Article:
Sunderland went into this season in Division Two with pressure on them.
After achieving the completely unexpected the previous May, the FA Cup champions were struggling in their promotion quest - not only was expectation high because of their cup exploits, but the first three teams were automatically getting promoted this season.
The pressure was on them from the start of this season. Every team in the division were raising their game against Bob Stokoe’s cup champions. They were the team everyone wanted to beat and it made their promotion quest a tough task.
This was not aided by the facts that all was not well behind the scenes with the cup-winning players wanting a pay rise and the added games that European football brought.
Furthermore, Richie Pitt suffered an early-season career-ending injury which meant that the starting cup-winning team only played three times together after their win in Wembley.
The 1973-74 season actually started reasonably well. Sunderland only lost once in the opening eight games, a 1-0 defeat to Luton. The team though, like many future Sunderland teams were hampered by too many drawn games.
After an absolutely dreadful December and January, Sunderland were langushing in 11th place in Division Two - and were it not for the efforts of Vic Halom, things were likely to have been a lot worse.
The fortnight before their game with Preston, a Halom inspired Sunderland finally got back to winning ways with 4-0 drubbing of Milwall at Roker Park. An attendance of 17,486 turned up to this game, showing that there were some fans unhappy with how things were going.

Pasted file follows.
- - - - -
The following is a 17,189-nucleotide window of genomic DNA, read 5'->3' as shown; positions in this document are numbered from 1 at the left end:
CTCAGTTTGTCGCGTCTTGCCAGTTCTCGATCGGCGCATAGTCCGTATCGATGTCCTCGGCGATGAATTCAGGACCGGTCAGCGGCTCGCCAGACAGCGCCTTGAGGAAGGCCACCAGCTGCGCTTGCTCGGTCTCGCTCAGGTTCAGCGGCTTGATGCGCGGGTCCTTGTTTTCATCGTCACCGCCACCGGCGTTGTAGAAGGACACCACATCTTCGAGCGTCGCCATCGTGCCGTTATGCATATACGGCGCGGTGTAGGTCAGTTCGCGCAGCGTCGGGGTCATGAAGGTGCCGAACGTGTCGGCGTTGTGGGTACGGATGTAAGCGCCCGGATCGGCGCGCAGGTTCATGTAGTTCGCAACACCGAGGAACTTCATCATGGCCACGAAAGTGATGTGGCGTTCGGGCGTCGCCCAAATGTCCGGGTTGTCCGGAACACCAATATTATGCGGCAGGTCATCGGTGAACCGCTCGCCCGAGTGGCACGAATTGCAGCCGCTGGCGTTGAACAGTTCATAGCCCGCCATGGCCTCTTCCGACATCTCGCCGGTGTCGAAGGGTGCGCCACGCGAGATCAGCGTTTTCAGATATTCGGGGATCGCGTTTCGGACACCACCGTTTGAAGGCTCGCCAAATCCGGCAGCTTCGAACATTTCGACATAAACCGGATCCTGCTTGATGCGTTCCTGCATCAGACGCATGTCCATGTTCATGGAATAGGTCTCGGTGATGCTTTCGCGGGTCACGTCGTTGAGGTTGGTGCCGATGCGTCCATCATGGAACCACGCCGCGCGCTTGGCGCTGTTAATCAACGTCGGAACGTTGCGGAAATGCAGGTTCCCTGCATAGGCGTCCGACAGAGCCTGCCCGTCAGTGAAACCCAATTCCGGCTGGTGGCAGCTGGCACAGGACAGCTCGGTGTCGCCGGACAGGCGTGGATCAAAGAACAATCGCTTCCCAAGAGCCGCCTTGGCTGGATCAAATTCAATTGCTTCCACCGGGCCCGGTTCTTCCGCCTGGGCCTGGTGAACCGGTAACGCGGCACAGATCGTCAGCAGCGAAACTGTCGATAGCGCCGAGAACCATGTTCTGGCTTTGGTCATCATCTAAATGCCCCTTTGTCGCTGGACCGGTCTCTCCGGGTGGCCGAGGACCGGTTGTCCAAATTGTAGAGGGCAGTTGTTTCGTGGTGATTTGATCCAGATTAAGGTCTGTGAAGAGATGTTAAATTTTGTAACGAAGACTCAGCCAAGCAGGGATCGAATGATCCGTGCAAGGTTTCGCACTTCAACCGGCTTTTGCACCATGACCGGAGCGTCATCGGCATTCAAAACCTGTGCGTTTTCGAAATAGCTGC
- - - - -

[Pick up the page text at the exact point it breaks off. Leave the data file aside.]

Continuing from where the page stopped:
On this particular occasion, 21,129 fans turned up to Roker Park to see if Sunderland make it two wins from two. It appeared hope was somewhat restored on Wearside.
It was still a strong Sunderland team with many of the cup heroes such as Bobby Kerr, Ian Porterfield and Micky Horswill involved.
Rod Belfitt started at the heart of the defence in this game, and he gave the lads a half time lead. His signing was one of the bigger ones this season when he arrived from Everton for £65,000.
Having arrived at the club expecting to be a striker for the team, his modest return of four goals in 24 games is explained by the fact he ended up playing the majority of his games in defence. Quite successfully too.
As per usual, Sunderland struggled somewhat in the second half - Preston got back into the game and scored an equaliser. Also typical of this season was Vic Halom coming to the rescue. The Sunderland striker notched up 19 goals this season.
He scored the winner in this game to give the team a much-needed 2-1 win at Roker Park. The win only relieved a little pressure off the team leaving them 10th in the table.
In the context of the season, this was one of Sunderland’s better runs of form.
This win was sandwiched between the aforementioned one against Milwall and another one against Sheffield Wednesday the week after. Another game where Vic Halom scored, may I add.
It was one of the fewer positive times of this season. The team never rose above fifth after the opening month. In the end, promotion was missed by two points. A controversial late-season defeat to Carlisle spelled the end of promotion hopes, leaving fans and the club alike deflated after such a previous high the season before.
Team: Montgomery, Malone, Watson, Kerr, Hughes, Halom, Porterfield, Tueart, Bolton, Horswill, Belfitt. Subs: Young.